Interacting with the artisans and supporting their craft, from asking what do their paintings and quotes mean, and the story behind their clothing design.. That is the beauty of Bukhara.

“Madam, I made this Madam… I studied fashion in France!” a lady showed me her accolades and her designs.

“What’s your name?” I asked.

“Suraya madam, Muslim name,” she replied.

The Adras is an honored clothing here, and depending on the jewelry, they’re indicators of one’s status. This one shows that this lady has five kids.
4 weeks agoJune 26, 2024 3:59 pm

Final Stop in Samarkand

As we arrived late in Samarkand, I caught a fever. My sore throat was just the prelude to it. 

My body felt hot, and I am not digesting whatever that I’m eating. But the smile on my guide, Maftuna, who’s waiting for me in my hotel lobby as I arrived late from Bukhara injected some energy in me. 

“How long have you been waiting?”

“One hour and a half..”

“Oh no, we better get going in a bit,” I told her.

After listening to the various campaigns that Amir Temur did long long ago, I’m starting to understand that out of all the rulers, this one is close to the hearts of Uzbeks.

In Registan, I learned about the different skull capes that Uzbeks wear –

Each skull capes have symbolism that indicates their status. Single, newly married, long-time married, or engaged. 

Indeed, the colors and the demonstrations make Samarkand worthy of the title World’s Cultural Tourism Capital. 

While walking inside the courtyard of one of the madrasahs in Registan, one man who was doing some calligraphy caught my eye.

Watch our Samarkand Reel here

“He wrote the Quran that we saw just now, that was penned throughout the pandemic,” Maftuna told me.

“I can write your name in Arabic, on this sheepskin,” he told me with a welcoming smile.

“Thank you very much,” I told him, feeling like I would love to get myself a personalized calligraphy, but the feeling of wanting to lie in bed was stronger as my body felt too cold and hot, at the same time.. 

“We could go upstairs and look at the view if you want,” my guide told me that there are also some free classes that I could participate in.

“I would love to. But I feel like being in my bed. I might need to skip dinner tonight,”  was all I could think of at the moment. ft an Uzbek cat.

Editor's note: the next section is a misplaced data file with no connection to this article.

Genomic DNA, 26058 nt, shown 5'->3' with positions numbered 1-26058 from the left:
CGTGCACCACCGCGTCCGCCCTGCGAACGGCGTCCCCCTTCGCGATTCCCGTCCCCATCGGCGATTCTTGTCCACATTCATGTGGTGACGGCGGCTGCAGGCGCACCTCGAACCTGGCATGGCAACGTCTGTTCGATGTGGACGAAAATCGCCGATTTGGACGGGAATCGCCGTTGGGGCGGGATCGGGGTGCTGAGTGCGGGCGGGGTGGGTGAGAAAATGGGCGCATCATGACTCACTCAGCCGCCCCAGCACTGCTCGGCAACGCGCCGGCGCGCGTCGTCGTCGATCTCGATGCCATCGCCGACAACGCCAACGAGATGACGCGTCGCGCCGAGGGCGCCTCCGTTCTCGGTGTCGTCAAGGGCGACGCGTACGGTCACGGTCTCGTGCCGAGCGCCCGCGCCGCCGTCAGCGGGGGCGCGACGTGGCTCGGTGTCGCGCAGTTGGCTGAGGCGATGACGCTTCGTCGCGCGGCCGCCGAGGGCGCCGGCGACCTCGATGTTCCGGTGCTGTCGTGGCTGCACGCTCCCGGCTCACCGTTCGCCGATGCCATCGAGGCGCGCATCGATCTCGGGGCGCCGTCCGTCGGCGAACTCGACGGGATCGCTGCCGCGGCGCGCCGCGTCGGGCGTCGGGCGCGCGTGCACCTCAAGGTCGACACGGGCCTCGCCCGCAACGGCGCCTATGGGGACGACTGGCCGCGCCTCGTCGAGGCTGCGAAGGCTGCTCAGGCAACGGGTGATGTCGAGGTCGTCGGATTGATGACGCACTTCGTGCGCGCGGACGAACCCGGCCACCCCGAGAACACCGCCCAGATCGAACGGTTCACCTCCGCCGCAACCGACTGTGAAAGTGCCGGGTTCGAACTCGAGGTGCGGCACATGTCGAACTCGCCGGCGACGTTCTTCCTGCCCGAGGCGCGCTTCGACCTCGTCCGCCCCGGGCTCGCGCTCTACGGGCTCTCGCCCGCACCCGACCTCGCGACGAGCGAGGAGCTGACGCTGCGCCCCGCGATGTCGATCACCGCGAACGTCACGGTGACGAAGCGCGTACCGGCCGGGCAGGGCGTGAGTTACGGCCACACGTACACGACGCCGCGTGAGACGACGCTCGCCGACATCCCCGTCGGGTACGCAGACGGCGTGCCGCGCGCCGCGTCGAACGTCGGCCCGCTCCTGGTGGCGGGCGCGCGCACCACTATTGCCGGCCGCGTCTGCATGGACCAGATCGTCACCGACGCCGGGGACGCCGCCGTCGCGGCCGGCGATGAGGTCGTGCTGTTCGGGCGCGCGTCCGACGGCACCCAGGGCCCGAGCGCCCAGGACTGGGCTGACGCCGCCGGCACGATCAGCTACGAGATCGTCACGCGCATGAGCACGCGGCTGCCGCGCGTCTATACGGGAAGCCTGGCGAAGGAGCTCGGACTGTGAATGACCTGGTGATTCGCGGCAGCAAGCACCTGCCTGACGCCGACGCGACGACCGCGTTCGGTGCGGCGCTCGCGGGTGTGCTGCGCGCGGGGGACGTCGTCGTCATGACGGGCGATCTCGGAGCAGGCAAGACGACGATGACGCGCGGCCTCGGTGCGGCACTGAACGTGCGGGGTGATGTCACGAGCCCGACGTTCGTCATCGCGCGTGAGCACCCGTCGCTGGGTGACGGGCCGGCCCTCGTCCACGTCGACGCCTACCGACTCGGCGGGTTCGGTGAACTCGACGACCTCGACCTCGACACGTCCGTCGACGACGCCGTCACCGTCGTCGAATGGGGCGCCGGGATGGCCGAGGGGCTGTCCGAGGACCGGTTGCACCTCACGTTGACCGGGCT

3 weeks agoJune 27, 2024 8:01 am

More Mausoleums, Bibi Khanym Mosque and Train Ride Back to Tashkent

Feeling fresh from a 10-hour sleep, after being prescribed some paracetamol and amoxicillin by an Italian Doctor who’s on our trip, I was ready to explore Samarkand today..

Until, I found out that there was a change in plans. 

We’re checking out today. Instead of what was supposed to be a bus ride to Tashkent tomorrow, we’re taking the evening train today.

Feeling shocked at the news, I hurried to my room and started packing like a manic.

Not a great way to start my day but travel often comes with its share of ‘change of plans’ of course.

Bibi Khanym Mosque

In the courtyard of Bibi Khanym mosque, we finally saw the Quran that my guide in Tashkent talked about previously: “The original copy is in Samarkand, which you will see.”

With my guide Maftuna on the left, and tour coordinator Fatima on the right. Muslim ladies in the tourism industry!

It was situated right at the center, in between three sections of the mosque: two for the public, and one, for the royalty of the past.

As much as Uzbekistan is beautiful.. At this point, I already felt bored of seeing blue.

Cooling Breeze & An Encounter with The Pomegranate Potter at Konigil

Luckily we were off to the Konigil village.

‘Is this Amsterdam?’ I wondered as we walked into the canals, seeing women scraping wood with knives, as a process of making silk.

The breeze from the canals, the windmills, the dark wooden colors. This is definitely the breath of fresh air I needed from the many blue tiles of terra cottas and mosaics that I’ve seen.